Hopeful. Connected. Opportunity. Inspired. Urgent.
Industry rockstars chose those words to describe how they felt heading into the first in-person Natural Products Expo West in three years.
With a standing-room-only crowd present for the State of Natural and Organic Keynote session, New Hope Network SVP Carlotta Mast shared sales statistics and other data showing the state of the industry is, in a word, strong. And getting stronger.
"The growth rate is just massive," said Mast, wearing ruby red boots—perhaps a nod to Dorothy's (finally) coming home to Anaheim?
But growth doesn't mean the industry can stagnate.
Mast called for the industry to "harness the technology and J.E.D.I to build a prosperous, high-integrity industry that creates health, joy and justice for all people while regenerating the planet."
But first, the billions
"As we all know, growth for the industry in 2020 was off the charts. It did come down to more reasonable levels in 2021," Mast said. U.S. natural and organic products industry sales grew an estimated 7.7% to $274 billion in 2021, with sales on track to surpass $300 billion by 2024 and $400 billion by 2030, according to Nutrition Business Journal and SPINS. While growth slowed in 2021, it was higher than the industry saw before the COVID-19 pandemic began.
The COVID boost will continue to fuel growth over the next four to five years because "consumers have changed," Mast said. "They're paying more attention to health and wellness. They're investigating new brands. They're cooking more at home. All of these create long-term opportunity for this industry."
Technology will continue to shape the industry
Technology has changed the way people buy natural products. E-commerce sales of natural products grew 50% to $23.5 billion.
Using technology, consumers are continually engaging with brands, not just at the shelf, said Kathryn Peters, EVP of business development for the marketing data company SPINS. "Retailers need to figure out this engagement and convert it into loyalty," she said. Sixty-six percent of consumers are choosing products based on personal health needs.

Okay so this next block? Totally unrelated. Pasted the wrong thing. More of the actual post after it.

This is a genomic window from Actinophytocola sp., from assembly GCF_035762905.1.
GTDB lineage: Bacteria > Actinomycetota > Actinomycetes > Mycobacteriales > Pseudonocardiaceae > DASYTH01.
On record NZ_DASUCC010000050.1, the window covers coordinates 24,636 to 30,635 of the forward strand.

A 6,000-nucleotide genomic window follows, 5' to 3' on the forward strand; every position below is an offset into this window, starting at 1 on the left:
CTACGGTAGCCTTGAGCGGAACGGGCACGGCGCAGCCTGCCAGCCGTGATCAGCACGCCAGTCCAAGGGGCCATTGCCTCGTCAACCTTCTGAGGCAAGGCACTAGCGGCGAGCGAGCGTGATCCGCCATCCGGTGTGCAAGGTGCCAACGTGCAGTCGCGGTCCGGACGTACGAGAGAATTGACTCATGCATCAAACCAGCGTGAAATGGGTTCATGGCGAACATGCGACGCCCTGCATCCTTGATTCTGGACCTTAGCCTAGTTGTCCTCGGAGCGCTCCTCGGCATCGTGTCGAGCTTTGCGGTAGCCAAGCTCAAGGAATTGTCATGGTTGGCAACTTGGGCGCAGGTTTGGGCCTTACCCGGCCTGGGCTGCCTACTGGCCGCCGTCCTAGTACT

"It's important that through technology, we leverage ways to meet consumers where their needs are," said Peters, who emphasized that today's—and tomorrow's—sales landscape is not one channel or the other. "Consumers are looking for one, seamless, personalized experience.
"How do we leverage these things to move forward in the most powerful way to move our consumers, and the nation, forward in pursuit of wellness?"
Of the 2,750 exhibitors at Natural Products Expo West, 625 are first-time exhibitors. What's fueling the innovation? Plants.
"Plants are the top product trend. It's all about ways to incorporate nutrient-dense plants into the diet." Mast said .
"Plant-based is expanding its roots," Peters said. "It keeps propagating and propagating." New ingredients combinations and new technology are enabling the use of plants in different ways that will continue to influence the industry. "And, a mindblowing fact: There are only about 170 edible plants in mass use today. There are more than 30,000 plants identified as edible," she added.
J.E.D.I. grows sales
"Primary investors are increasingly demanding ESG (environmental, social and governance) validation," said Nick McCoy, managing director of Whipstitch Capital. "Mission-driven companies will benefit from the increased demand and the impact will accelerate.
"CPG companies that embrace diversity have greater growth," he said, backing up the statement with statistics. Research from KeHE shows a growth opportunity of up to 17% when the consumer base is aligned with the U.S. population. Companies that embrace diversity see year-over-year growth of 4.0%, while companies that don't experience growth of only 0.6%, according to Nielsen and SPINS.
In addition, consumers seek out brands that are owned by women, people of color, LGBT and veterans—and it shows in the sales growth of these inclusive businesses.
"There is an economic business case for why we have to invest in J.E.D.I. and really do the work with our own companies and within the industry to make sure we are creating an industry with opportunity for everyone," said Mast, who urged attendees to take the New Hope J.E.D.I. benchmark survey to help define and plan change.
"It's all about shoppers voting with their dollars and seeing that brands that represent more inclusiveness really are winning in the marketplace," Peters added.
A replay of Keynote: The State of Natural & Organic is available on the NPEV session page for all registered Expo attendees. The slide deck is also available on that webpage or on the Expo West agenda page.
This article originally appeared on New Hope Network, a Supermarket News sister website.